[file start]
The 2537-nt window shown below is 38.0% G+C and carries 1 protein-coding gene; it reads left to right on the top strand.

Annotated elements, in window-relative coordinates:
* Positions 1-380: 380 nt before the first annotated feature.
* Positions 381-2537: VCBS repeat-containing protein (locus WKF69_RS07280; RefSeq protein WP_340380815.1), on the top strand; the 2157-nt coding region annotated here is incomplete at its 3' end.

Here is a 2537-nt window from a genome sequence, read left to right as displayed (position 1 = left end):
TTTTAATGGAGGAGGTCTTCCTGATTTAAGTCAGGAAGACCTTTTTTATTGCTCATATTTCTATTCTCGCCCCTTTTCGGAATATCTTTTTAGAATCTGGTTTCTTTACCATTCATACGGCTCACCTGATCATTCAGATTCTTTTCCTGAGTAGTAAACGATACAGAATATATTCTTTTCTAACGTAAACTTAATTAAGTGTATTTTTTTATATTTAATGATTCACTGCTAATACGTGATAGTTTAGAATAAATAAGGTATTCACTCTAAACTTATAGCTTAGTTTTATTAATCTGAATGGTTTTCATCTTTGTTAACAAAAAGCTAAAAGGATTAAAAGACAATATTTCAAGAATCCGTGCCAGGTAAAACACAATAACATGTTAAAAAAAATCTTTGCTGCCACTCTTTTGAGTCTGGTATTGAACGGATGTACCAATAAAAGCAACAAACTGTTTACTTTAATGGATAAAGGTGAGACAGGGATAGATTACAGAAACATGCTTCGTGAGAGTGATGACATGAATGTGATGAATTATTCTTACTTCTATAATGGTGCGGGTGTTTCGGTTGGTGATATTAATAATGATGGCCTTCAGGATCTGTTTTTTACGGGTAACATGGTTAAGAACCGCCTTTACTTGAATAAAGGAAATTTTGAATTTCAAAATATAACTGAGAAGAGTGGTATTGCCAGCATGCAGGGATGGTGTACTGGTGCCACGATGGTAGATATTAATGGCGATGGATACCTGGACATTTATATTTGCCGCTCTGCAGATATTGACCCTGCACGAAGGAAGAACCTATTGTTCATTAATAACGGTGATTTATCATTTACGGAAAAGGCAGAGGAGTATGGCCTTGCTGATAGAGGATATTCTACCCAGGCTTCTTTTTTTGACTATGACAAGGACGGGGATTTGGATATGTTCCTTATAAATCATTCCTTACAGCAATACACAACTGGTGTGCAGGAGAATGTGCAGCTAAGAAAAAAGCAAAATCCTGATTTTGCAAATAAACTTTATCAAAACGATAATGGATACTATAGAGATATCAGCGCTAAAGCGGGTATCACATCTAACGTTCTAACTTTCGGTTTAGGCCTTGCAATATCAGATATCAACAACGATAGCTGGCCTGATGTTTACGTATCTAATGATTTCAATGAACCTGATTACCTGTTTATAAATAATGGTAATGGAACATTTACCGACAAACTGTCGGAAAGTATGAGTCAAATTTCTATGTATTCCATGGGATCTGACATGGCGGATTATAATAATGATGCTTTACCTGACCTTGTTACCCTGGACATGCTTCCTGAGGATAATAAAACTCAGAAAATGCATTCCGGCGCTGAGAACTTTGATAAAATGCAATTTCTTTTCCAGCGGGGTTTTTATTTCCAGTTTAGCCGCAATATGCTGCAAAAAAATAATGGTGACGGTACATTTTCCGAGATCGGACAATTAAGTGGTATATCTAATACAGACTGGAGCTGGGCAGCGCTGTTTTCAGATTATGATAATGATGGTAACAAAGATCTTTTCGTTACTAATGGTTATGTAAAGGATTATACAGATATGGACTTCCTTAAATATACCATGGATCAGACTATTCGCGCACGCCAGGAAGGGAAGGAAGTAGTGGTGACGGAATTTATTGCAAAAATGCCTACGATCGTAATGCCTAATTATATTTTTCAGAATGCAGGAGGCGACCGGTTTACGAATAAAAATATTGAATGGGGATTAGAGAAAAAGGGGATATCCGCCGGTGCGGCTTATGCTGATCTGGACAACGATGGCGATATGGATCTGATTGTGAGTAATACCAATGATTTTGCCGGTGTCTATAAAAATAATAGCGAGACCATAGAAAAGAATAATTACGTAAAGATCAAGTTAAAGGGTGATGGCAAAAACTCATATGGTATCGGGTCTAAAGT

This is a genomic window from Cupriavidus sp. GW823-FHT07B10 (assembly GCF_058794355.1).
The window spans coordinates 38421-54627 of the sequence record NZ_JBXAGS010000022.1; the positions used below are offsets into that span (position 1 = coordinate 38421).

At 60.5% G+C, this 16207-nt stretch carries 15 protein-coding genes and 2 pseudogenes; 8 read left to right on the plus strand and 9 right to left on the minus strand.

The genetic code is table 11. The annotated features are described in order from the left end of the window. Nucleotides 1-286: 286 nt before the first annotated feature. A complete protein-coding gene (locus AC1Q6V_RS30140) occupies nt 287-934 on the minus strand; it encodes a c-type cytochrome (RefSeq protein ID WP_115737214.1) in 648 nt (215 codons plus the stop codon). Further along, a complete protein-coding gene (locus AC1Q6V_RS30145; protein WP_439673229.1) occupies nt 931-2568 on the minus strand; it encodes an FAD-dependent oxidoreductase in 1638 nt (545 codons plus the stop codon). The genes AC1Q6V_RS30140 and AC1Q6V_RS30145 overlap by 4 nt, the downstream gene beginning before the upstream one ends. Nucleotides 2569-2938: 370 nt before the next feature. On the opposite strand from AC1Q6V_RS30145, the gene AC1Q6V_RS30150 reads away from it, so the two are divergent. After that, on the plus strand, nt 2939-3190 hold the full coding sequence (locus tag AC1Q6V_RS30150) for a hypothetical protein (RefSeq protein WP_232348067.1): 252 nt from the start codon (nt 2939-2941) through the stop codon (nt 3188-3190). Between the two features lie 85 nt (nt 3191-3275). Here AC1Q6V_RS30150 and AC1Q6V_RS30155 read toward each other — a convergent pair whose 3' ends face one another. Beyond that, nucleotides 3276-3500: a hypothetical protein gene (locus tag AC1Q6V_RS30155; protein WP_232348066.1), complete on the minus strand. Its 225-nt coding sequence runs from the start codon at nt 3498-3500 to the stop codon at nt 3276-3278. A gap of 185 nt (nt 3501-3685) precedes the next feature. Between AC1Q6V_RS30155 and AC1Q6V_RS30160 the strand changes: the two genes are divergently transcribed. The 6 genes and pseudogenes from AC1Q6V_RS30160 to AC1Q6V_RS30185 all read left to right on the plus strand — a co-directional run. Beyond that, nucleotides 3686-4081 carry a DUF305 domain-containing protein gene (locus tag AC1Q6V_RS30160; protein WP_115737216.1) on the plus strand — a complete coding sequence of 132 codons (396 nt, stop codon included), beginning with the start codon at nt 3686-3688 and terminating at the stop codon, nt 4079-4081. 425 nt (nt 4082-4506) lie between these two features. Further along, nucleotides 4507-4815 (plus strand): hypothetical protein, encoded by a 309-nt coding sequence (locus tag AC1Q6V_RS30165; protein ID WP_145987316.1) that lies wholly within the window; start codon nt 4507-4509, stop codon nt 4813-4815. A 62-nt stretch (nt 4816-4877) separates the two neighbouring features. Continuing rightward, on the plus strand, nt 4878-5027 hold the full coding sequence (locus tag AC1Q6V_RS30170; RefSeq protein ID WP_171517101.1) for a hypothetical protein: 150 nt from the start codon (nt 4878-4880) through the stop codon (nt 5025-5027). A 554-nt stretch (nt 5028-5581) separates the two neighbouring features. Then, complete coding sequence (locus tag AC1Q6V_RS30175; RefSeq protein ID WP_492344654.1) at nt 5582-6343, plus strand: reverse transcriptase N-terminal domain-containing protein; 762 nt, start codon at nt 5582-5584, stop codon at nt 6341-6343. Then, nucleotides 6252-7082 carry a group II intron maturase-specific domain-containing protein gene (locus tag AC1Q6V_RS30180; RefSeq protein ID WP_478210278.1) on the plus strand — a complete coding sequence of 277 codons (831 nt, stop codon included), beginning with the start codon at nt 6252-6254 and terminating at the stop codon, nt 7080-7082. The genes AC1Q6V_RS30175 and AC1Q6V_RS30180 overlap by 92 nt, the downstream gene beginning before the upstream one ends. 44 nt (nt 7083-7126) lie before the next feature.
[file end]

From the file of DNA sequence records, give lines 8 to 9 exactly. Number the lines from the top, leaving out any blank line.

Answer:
The window spans coordinates 38421-54627 of the sequence record NZ_JBXAGS010000022.1; the positions used below are offsets into that span (position 1 = coordinate 38421).

At 60.5% G+C, this 16207-nt stretch carries 15 protein-coding genes and 2 pseudogenes; 8 read left to right on the plus strand and 9 right to left on the minus strand.